- Advanced imaging - CTPA and VQ scanning. These tests are indicated in the patient who is low or intermediate risk with positive d-dimers or in patients who are high risk.
- Echocardiography - useful in detecting PE in the haemodynamically unstable patient who cannot be moved to radiology for advanced imaging. You will see right heart dilatation and dysfunction and sometimes the presence of a large pulmonary artery or atrial clot.
- In patients who are at risk of PE, the first thing to do is to risk stratify the patient using a clinical decision rule. The most common decision rule used in the Well Score for PE.
Patients who are low risk can further be risk stratified using the PERC score. If the patient is low risk for PE and PERC negative, then PE can be excluded.If the patient is PERC positive or intermediate risk, then you should perform a d-dimer.
- Patients who have positive d-dimers or who are at high risk for PE should have advanced imaging - either CTPA or VQ scanning.
- Management is generally supportive with oxygen therapy and analgesia. Patients with significant respiratory distress and hypoxia may need NIV or mechanical ventilation. Patients with a PE should be anti coagulated if there are no contraindications. This is with unfractionated heparin or low-molecular heparins followed by warfarin or NOAC's.
- In the haemodynamically unstable patient, thrombolysis should be given. If there are contraindications to thrombolysis, then mechanical clot disruption or surgical thrombectomy can be performed.
- This is an uncommon cause of chest pain from a ruptured oesophagus.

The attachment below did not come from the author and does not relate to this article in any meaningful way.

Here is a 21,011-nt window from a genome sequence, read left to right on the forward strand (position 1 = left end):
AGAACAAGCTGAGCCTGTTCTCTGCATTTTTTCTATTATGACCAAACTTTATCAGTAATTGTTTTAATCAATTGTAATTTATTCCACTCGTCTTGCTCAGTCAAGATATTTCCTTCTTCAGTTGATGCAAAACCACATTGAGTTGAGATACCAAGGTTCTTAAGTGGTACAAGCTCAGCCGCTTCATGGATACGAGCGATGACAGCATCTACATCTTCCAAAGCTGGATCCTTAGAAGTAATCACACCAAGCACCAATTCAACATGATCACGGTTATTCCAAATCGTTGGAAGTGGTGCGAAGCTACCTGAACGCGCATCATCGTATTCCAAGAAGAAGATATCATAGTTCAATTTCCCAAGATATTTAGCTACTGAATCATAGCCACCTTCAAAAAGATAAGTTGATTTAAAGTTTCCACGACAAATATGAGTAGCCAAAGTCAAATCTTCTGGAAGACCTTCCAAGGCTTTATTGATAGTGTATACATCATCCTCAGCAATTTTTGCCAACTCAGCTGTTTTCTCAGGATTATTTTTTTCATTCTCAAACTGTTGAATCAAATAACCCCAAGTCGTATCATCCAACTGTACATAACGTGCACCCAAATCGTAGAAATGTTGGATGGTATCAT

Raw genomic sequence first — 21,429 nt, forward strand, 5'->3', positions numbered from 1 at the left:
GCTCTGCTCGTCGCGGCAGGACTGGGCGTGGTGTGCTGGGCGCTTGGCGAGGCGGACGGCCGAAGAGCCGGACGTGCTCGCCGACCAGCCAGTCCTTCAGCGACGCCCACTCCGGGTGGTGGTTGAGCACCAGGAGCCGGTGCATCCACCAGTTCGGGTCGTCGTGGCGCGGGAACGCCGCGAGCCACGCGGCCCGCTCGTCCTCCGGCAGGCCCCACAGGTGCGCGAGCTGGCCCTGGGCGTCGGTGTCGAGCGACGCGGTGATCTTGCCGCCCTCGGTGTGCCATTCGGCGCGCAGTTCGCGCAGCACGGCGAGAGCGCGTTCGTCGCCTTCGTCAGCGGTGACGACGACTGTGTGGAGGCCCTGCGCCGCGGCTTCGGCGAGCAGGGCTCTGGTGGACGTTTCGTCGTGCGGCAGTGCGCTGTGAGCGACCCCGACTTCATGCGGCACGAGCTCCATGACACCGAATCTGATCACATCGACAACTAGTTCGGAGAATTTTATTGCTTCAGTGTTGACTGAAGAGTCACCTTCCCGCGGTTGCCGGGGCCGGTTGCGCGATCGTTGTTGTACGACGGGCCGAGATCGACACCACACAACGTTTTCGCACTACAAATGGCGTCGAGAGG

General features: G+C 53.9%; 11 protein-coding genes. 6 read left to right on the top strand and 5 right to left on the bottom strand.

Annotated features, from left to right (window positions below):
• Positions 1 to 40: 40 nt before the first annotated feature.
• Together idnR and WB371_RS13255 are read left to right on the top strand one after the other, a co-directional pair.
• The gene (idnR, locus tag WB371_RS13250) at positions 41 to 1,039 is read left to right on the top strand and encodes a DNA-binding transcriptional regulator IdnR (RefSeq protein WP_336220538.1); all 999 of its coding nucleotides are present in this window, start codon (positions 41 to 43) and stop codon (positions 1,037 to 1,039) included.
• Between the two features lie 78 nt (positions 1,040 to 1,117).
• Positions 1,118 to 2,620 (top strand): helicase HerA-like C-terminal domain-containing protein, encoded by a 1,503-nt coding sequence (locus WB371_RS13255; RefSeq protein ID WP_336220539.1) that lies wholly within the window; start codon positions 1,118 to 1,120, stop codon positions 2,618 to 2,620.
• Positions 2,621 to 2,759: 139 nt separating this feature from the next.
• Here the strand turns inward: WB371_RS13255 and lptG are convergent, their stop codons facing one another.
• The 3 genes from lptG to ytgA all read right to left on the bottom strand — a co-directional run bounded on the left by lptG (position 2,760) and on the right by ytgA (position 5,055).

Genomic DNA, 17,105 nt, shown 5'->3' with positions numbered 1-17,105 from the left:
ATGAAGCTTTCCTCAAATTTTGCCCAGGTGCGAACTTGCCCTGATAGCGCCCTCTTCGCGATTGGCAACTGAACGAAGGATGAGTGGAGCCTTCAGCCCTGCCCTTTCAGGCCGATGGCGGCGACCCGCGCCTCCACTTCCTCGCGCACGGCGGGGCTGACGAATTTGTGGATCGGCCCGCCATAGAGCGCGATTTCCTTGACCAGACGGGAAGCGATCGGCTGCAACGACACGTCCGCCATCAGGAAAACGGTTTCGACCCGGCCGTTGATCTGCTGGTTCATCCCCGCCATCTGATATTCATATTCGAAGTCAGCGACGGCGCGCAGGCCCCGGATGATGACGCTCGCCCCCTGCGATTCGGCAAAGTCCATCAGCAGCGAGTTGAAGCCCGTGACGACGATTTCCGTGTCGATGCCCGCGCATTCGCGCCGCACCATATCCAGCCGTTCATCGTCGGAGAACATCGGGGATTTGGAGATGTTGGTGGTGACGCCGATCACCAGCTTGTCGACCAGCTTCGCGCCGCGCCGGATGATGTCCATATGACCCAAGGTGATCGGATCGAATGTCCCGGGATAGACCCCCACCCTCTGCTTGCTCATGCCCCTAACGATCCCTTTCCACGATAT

- Forceful and protracted vomiting usually causes the tear - commonly from heavy eating or drinking alcohol.
- Physical examination includes tachypnoea, tachycardia and hypotension. There may be evidence of subcutaneous emphysema or air in the mediastinum which produces a crunching sound known as Hamman's sign.
- The CXR may show a unilateral pleural effusion, widened mediastinum, pneumothorax or pneumomediastinum.
- An oesophagram with water soluble contrast is the definitive test.
- Initial management of the patient includes fluid resuscitation for shock, oxygen therapy and broad spectrum antibiotics (ampicillin, gentamicin and metronidazole). The use of a nasogastric tube should be avoided as this can exacerbate gastric reflux and worsen the mediastinitis.
- The patient should be fasted. Operative therapy is standard for these patients, although in some select patients with a small contained rupture a non-operative approach can be an option.
Once you have excluded the life threatening causes for chest pain, you need to consider other causes for chest pain. The differential diagnosis is wide in patients with chest pain and can include;
Investigation and treatment of these patients should be directed towards the likely cause.
- Muscular Strain
- Tietzes Syndrome (costochondritis)
- Oesophageal Spasm
- Anxiety Attacks
- Hyperventilation Syndrome
- Cardiac Neurosis
- Nerve root compression (cervical or thoracic)
- Herpes Zoster
- Peptic Ulcer Disease
- Biliary Colic / Cholecystitis
Investigation and treatment of these patients should be directed towards the likely cause.
- Chest Pain - Chapter 5.1 Textbook of Adult Emergency Medicine. Cameron et al.
- Chest Pain - Chapter 26 Rosens Emergency Medicine - 8th Edition. Marx, Hockberger and Walls et al.
Below is a podcast on the approach to the patient with chest pain.